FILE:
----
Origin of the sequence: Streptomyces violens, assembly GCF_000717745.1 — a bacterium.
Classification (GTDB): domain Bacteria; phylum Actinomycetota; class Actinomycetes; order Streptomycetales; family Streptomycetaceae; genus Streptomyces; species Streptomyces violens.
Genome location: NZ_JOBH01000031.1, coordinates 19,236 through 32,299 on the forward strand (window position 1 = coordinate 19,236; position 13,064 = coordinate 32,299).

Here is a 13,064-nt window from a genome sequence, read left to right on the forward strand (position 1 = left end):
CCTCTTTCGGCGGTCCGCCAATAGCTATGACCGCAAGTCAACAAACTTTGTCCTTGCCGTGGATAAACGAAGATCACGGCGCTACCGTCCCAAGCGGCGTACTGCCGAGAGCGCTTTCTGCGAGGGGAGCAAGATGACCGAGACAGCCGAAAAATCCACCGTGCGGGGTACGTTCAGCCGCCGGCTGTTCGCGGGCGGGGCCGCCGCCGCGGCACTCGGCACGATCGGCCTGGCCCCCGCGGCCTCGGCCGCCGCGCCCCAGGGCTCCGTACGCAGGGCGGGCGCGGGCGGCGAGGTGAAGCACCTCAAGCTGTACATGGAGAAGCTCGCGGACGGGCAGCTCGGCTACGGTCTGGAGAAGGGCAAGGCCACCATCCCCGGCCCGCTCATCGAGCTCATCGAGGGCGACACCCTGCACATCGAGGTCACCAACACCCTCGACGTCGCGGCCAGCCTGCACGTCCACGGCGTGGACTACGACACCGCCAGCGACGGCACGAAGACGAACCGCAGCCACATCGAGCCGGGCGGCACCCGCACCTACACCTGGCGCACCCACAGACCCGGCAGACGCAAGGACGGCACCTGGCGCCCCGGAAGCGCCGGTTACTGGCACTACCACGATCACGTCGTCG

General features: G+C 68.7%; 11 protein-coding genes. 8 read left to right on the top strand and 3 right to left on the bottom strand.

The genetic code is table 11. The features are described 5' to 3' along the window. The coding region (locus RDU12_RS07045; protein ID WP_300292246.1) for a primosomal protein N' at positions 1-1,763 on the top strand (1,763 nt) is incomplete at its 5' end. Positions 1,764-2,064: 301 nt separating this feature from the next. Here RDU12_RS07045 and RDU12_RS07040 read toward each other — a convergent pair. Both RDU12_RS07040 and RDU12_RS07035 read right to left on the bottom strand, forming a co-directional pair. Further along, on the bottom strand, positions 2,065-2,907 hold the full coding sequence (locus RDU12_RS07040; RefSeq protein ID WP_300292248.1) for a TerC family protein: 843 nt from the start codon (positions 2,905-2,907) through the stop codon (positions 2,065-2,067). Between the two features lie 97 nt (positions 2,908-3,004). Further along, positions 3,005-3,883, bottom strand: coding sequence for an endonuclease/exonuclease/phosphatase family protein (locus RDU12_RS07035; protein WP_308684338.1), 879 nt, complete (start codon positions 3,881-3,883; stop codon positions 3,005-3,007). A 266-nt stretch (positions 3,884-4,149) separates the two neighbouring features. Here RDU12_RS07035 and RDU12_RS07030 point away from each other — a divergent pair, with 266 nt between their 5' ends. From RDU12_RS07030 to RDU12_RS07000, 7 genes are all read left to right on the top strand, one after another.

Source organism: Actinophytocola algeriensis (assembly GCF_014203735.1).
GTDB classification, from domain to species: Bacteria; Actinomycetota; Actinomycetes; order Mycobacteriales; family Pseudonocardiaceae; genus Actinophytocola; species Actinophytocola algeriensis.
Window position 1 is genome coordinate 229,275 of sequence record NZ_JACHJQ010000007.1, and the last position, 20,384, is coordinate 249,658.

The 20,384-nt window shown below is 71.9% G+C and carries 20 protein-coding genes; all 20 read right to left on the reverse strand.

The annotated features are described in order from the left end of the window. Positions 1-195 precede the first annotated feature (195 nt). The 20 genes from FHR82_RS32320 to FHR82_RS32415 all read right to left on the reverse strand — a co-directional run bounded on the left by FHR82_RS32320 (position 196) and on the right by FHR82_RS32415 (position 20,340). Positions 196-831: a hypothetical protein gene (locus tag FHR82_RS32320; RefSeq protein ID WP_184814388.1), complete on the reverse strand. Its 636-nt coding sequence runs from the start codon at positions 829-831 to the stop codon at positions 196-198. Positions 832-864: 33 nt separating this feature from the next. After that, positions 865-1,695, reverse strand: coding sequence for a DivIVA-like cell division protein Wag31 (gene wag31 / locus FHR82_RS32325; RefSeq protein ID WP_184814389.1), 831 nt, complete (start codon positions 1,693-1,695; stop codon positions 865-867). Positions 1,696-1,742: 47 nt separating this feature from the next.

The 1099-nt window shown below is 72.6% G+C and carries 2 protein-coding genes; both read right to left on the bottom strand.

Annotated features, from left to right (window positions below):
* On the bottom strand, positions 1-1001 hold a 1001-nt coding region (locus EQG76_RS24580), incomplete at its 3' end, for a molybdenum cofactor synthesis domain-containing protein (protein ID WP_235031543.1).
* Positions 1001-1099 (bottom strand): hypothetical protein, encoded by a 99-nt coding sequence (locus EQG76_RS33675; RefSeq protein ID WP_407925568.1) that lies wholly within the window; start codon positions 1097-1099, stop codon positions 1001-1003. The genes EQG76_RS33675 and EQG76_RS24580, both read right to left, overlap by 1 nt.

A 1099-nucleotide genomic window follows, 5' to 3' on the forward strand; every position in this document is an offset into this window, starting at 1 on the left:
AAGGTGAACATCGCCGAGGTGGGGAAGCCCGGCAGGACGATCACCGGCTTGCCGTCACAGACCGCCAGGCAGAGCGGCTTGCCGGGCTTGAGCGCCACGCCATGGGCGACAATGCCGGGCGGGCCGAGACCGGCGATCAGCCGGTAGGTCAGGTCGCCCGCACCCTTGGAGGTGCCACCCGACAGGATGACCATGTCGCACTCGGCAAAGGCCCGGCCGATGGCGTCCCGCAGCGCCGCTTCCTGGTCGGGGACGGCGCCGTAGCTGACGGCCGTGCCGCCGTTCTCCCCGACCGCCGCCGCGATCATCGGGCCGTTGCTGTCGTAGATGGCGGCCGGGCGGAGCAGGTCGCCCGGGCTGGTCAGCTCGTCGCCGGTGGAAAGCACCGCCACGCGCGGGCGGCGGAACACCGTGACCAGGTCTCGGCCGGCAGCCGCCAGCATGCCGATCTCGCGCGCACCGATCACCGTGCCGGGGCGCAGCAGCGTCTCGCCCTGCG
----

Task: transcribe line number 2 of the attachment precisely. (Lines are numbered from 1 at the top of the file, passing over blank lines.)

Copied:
Classification (GTDB): domain Bacteria; phylum Actinomycetota; class Actinomycetes; order Streptomycetales; family Streptomycetaceae; genus Streptomyces; species Streptomyces violens.